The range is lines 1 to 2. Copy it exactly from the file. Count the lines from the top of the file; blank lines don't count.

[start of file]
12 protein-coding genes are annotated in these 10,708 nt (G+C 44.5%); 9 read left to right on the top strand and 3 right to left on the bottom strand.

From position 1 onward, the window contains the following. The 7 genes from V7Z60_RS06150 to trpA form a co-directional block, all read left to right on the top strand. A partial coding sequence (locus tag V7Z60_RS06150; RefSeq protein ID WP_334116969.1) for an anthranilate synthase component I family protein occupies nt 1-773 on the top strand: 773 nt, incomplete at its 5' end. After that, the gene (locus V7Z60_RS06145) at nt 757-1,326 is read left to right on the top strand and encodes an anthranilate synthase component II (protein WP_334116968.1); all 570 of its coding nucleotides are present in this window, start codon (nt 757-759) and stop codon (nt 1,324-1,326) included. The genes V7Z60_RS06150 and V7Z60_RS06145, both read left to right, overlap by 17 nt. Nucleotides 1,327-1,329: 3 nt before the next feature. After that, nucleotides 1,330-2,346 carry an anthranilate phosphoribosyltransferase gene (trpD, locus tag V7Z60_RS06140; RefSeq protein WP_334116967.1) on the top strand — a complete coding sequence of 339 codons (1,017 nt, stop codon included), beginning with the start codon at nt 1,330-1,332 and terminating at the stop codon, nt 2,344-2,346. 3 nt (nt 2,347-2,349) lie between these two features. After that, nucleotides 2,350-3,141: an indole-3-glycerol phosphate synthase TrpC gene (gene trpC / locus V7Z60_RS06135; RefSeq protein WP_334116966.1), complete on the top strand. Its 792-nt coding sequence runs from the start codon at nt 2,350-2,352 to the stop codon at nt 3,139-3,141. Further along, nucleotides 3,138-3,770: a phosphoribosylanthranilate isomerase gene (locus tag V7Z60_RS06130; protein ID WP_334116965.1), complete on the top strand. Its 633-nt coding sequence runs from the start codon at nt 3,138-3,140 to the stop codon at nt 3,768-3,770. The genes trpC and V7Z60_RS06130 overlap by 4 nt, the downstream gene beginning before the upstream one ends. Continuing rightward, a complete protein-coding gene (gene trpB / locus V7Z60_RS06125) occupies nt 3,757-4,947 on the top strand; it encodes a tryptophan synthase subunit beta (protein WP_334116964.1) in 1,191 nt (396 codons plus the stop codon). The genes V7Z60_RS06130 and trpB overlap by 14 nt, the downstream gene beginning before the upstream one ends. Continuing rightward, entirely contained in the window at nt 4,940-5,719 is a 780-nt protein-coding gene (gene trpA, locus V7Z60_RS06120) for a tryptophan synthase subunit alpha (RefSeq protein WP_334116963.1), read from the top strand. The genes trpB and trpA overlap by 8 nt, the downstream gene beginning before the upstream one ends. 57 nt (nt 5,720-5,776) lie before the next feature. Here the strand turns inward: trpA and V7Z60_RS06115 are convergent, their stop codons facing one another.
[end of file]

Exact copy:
12 protein-coding genes are annotated in these 10,708 nt (G+C 44.5%); 9 read left to right on the top strand and 3 right to left on the bottom strand.

From position 1 onward, the window contains the following. The 7 genes from V7Z60_RS06150 to trpA form a co-directional block, all read left to right on the top strand. A partial coding sequence (locus tag V7Z60_RS06150; RefSeq protein ID WP_334116969.1) for an anthranilate synthase component I family protein occupies nt 1-773 on the top strand: 773 nt, incomplete at its 5' end. After that, the gene (locus V7Z60_RS06145) at nt 757-1,326 is read left to right on the top strand and encodes an anthranilate synthase component II (protein WP_334116968.1); all 570 of its coding nucleotides are present in this window, start codon (nt 757-759) and stop codon (nt 1,324-1,326) included. The genes V7Z60_RS06150 and V7Z60_RS06145, both read left to right, overlap by 17 nt. Nucleotides 1,327-1,329: 3 nt before the next feature. After that, nucleotides 1,330-2,346 carry an anthranilate phosphoribosyltransferase gene (trpD, locus tag V7Z60_RS06140; RefSeq protein WP_334116967.1) on the top strand — a complete coding sequence of 339 codons (1,017 nt, stop codon included), beginning with the start codon at nt 1,330-1,332 and terminating at the stop codon, nt 2,344-2,346. 3 nt (nt 2,347-2,349) lie between these two features. After that, nucleotides 2,350-3,141: an indole-3-glycerol phosphate synthase TrpC gene (gene trpC / locus V7Z60_RS06135; RefSeq protein WP_334116966.1), complete on the top strand. Its 792-nt coding sequence runs from the start codon at nt 2,350-2,352 to the stop codon at nt 3,139-3,141. Further along, nucleotides 3,138-3,770: a phosphoribosylanthranilate isomerase gene (locus tag V7Z60_RS06130; protein ID WP_334116965.1), complete on the top strand. Its 633-nt coding sequence runs from the start codon at nt 3,138-3,140 to the stop codon at nt 3,768-3,770. The genes trpC and V7Z60_RS06130 overlap by 4 nt, the downstream gene beginning before the upstream one ends. Continuing rightward, a complete protein-coding gene (gene trpB / locus V7Z60_RS06125) occupies nt 3,757-4,947 on the top strand; it encodes a tryptophan synthase subunit beta (protein WP_334116964.1) in 1,191 nt (396 codons plus the stop codon). The genes V7Z60_RS06130 and trpB overlap by 14 nt, the downstream gene beginning before the upstream one ends. Continuing rightward, entirely contained in the window at nt 4,940-5,719 is a 780-nt protein-coding gene (gene trpA, locus V7Z60_RS06120) for a tryptophan synthase subunit alpha (RefSeq protein WP_334116963.1), read from the top strand. The genes trpB and trpA overlap by 8 nt, the downstream gene beginning before the upstream one ends. 57 nt (nt 5,720-5,776) lie before the next feature. Here the strand turns inward: trpA and V7Z60_RS06115 are convergent, their stop codons facing one another.